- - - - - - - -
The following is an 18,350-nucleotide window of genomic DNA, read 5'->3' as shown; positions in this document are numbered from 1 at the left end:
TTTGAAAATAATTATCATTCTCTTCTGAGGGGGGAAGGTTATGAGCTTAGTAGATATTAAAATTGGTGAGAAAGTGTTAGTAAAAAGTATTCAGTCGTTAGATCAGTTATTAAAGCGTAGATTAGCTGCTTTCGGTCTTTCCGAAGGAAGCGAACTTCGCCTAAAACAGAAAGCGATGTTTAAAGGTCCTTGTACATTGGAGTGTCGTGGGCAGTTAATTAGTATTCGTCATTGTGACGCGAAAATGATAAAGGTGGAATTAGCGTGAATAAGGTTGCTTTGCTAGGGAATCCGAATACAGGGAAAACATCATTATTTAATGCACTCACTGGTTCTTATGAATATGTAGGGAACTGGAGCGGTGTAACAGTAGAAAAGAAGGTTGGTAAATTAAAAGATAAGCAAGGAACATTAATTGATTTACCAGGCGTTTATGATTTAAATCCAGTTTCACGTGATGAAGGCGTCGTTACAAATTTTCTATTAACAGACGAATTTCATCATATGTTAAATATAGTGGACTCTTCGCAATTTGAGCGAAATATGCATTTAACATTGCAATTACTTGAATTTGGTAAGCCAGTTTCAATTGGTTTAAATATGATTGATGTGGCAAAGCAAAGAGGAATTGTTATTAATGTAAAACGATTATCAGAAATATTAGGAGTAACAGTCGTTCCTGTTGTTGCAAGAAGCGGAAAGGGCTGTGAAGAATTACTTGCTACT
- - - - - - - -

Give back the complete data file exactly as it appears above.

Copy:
The following is an 18,350-nucleotide window of genomic DNA, read 5'->3' as shown; positions in this document are numbered from 1 at the left end:
TTTGAAAATAATTATCATTCTCTTCTGAGGGGGGAAGGTTATGAGCTTAGTAGATATTAAAATTGGTGAGAAAGTGTTAGTAAAAAGTATTCAGTCGTTAGATCAGTTATTAAAGCGTAGATTAGCTGCTTTCGGTCTTTCCGAAGGAAGCGAACTTCGCCTAAAACAGAAAGCGATGTTTAAAGGTCCTTGTACATTGGAGTGTCGTGGGCAGTTAATTAGTATTCGTCATTGTGACGCGAAAATGATAAAGGTGGAATTAGCGTGAATAAGGTTGCTTTGCTAGGGAATCCGAATACAGGGAAAACATCATTATTTAATGCACTCACTGGTTCTTATGAATATGTAGGGAACTGGAGCGGTGTAACAGTAGAAAAGAAGGTTGGTAAATTAAAAGATAAGCAAGGAACATTAATTGATTTACCAGGCGTTTATGATTTAAATCCAGTTTCACGTGATGAAGGCGTCGTTACAAATTTTCTATTAACAGACGAATTTCATCATATGTTAAATATAGTGGACTCTTCGCAATTTGAGCGAAATATGCATTTAACATTGCAATTACTTGAATTTGGTAAGCCAGTTTCAATTGGTTTAAATATGATTGATGTGGCAAAGCAAAGAGGAATTGTTATTAATGTAAAACGATTATCAGAAATATTAGGAGTAACAGTCGTTCCTGTTGTTGCAAGAAGCGGAAAGGGCTGTGAAGAATTACTTGCTACT